The European economy is the focus of the fourth Surprise. European Central Bank chief Mario Draghi has been talking about implementing quantitative easing for some time and now he is finally going to do it. The Surprise is that it has little impact and Europe remains on the brink of recession. There is some precedence for this in the U.S. experience. The Federal Reserve expanded its balance sheet from $1 trillion in 2008 to $4 trillion in 2014 and the increase mainly pushed stock prices higher and kept interest rates low. I estimate only 25% of the quantitative easing found its way into the real economy. The recovery took place as a result of natural, not monetary, forces in the business environment. I believe that the slowdown in Germany, resulting partly from diminished Russian trade, will have an impact on the rest of Europe and that the European stock market will be down in 2015.

In the fifth Surprise, I express similar concern about Japan. Shinzo Abe’s first two arrows, fiscal and monetary stimulus, looked like they were working and the country was showing reasonable growth. Most observers were curious to see the impact of the third arrow, structural reform, on the economy. As last year developed, the increase in the sales tax had a greater negative effect than expected and Japan went into a recession in the third quarter. A slowdown in China and other parts of the world also contributed to the weakness. Abe is determined to get the country back on a growth path and is prepared to step up the stimulus to accomplish this. He will suspend the second sales tax increase, which was scheduled for this year, and implement further measures. The Surprise is that it doesn’t work and Japan remains in recession during 2015. The Nikkei 225, not excessively valued, remains flat, but further weakness in the yen causes it to be down in dollars.

China is the subject of the sixth Surprise. Looking at the economic statistics being reported by the country, the official growth rate has been stated at over 7%, but credit expansion of 15%–20% annually is required to achieve it. This amount of credit growth is unsustainable in my view, and the surprise is that China faces up to the fact that growth has slowed and announces it to the world. The new leadership commits to rebalancing the economy toward the consumer and away from investment spending on infrastructure and state-owned enterprises. Recent reports indicate China has been spending heavily on projects like airports, highways, tunnels and rail transport; in a shift, what money is spent on infrastructure goes to air, water and ground pollution control rather than housing and transportation. The objective of rebalancing the economy is proceeding, with significant increases in service sector jobs. These pay less than those in manufacturing plants, so the buying power of those employed is not rising as fast as the number of workers employed. Nevertheless, more people in China are moving from an agricultural to an urban environment for work. While China’s growth rate is slowing, it is still impressive for the world’s second largest economy. It has probably reached the point where the law of large numbers makes faster growth difficult without excessive credit creation. I am not alarmed by the slowdown in China; I believe it was inevitable. I am encouraged by the effort to rebalance. In no case do I expect a housing collapse or a hard landing.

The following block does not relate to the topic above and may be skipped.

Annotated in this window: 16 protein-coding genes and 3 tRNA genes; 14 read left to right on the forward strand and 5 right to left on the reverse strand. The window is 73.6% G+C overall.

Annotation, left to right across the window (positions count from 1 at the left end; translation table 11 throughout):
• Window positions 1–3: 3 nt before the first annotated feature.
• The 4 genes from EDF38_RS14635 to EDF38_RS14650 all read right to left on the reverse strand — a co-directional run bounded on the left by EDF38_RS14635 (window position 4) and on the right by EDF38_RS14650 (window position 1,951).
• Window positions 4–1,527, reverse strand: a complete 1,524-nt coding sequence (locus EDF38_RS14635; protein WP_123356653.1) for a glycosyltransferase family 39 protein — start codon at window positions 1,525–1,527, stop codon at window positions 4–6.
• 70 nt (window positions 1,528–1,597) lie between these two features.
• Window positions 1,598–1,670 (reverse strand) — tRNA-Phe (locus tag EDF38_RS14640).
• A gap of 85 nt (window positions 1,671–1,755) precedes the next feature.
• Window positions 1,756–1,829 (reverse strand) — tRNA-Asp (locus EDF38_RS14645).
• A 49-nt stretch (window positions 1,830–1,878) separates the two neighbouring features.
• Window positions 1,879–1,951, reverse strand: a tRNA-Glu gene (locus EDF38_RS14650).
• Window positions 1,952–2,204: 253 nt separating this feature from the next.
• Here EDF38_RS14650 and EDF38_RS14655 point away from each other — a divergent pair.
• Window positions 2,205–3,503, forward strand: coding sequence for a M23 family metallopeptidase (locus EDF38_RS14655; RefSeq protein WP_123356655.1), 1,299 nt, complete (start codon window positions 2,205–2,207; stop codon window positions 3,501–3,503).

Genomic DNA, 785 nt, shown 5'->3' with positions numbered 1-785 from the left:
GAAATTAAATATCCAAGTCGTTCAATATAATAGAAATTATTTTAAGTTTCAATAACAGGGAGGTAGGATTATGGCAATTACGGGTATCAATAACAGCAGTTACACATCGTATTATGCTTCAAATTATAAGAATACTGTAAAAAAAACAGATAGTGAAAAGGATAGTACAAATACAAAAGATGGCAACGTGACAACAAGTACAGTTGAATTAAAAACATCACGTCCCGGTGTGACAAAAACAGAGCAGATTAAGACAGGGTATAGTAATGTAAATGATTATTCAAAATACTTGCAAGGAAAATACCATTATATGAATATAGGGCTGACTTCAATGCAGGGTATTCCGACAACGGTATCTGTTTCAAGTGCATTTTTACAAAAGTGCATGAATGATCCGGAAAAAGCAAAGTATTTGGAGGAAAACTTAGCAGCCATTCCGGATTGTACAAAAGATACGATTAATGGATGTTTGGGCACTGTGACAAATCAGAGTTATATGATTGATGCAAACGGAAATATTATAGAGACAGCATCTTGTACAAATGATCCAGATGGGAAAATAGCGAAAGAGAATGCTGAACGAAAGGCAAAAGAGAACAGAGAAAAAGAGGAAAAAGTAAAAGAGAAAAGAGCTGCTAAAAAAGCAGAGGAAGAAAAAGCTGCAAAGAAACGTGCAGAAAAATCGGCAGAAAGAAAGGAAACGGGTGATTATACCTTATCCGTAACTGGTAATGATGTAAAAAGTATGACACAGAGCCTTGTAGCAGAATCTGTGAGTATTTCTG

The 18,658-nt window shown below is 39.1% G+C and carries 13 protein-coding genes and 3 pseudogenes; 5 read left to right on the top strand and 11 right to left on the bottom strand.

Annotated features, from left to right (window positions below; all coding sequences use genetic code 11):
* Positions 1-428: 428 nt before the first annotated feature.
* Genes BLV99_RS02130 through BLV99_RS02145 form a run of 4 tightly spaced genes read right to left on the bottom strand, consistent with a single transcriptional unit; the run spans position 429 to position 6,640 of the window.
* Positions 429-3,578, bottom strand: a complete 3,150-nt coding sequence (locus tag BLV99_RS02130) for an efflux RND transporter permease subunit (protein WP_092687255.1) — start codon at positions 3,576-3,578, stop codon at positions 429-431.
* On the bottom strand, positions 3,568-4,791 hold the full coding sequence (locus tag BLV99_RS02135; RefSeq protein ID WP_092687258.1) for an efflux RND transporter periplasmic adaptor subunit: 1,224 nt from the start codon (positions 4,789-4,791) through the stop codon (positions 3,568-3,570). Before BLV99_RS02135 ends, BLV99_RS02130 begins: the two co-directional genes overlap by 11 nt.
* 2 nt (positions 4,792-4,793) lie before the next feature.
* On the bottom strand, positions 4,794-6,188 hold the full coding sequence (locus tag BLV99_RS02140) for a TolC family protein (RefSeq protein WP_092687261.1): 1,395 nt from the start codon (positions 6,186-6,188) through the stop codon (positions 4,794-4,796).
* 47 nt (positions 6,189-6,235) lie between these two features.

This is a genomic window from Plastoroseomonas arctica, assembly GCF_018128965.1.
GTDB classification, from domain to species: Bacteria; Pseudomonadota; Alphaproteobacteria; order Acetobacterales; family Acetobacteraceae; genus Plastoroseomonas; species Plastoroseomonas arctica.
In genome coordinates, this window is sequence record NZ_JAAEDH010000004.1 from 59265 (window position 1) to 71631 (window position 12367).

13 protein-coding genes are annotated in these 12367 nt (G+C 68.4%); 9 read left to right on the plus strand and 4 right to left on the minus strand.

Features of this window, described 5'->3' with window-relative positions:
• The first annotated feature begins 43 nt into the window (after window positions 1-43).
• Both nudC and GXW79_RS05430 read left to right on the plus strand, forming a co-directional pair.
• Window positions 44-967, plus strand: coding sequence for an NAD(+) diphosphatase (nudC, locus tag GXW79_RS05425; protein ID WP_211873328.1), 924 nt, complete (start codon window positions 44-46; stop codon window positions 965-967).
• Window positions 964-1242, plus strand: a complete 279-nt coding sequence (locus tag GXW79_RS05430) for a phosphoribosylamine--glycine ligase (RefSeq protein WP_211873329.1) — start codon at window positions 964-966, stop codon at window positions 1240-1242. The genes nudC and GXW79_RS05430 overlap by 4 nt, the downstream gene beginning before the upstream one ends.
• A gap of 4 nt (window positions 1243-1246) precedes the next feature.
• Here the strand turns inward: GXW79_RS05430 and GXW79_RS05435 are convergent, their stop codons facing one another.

The drop in the price of oil has significant geopolitical as well as economic implications, and this is the subject of the seventh Surprise. I believe the decline in petroleum revenues will deepen Iran’s economic problems. For some time now, the people of Iran have been yearning for the sanctions to be lifted so they can benefit from the economic opportunities available elsewhere in the world. They see little in the nuclear weapons development program that would benefit the average Iranian. Recent comments by leaders in Iran indicate a possible softening of their weapons objective. Lower oil prices make this change even more likely. If Iran would agree to suspend its nuclear weapons effort in some meaningful way, this would be a positive for Middle East stability and the general world order.

The price of Brent slipping into the $40s would also have an important impact on the leadership of Russia. This is the eighth Surprise. The economy there was suffering even before the sanctions were imposed and the price of oil collapsed. Conditions have worsened since then. The country is running out of foreign exchange reserves and a crisis may be approaching. Some believe China may offer a bailout plan involving a prepayment for oil and gas deliveries, augmenting agreements already in place. I am skeptical. Russia’s leader, Vladimir Putin, has said that his people can endure temporary hardship.